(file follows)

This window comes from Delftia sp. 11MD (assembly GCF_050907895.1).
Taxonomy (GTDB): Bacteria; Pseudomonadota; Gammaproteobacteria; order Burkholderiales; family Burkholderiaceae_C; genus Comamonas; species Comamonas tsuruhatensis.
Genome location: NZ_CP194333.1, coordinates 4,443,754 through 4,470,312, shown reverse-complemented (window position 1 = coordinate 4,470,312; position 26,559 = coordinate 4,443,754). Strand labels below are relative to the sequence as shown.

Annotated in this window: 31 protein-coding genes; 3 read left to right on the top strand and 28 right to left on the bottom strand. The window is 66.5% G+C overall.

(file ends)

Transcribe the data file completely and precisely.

This window comes from Delftia sp. 11MD (assembly GCF_050907895.1).
Taxonomy (GTDB): Bacteria; Pseudomonadota; Gammaproteobacteria; order Burkholderiales; family Burkholderiaceae_C; genus Comamonas; species Comamonas tsuruhatensis.
Genome location: NZ_CP194333.1, coordinates 4,443,754 through 4,470,312, shown reverse-complemented (window position 1 = coordinate 4,470,312; position 26,559 = coordinate 4,443,754). Strand labels below are relative to the sequence as shown.

Annotated in this window: 31 protein-coding genes; 3 read left to right on the top strand and 28 right to left on the bottom strand. The window is 66.5% G+C overall.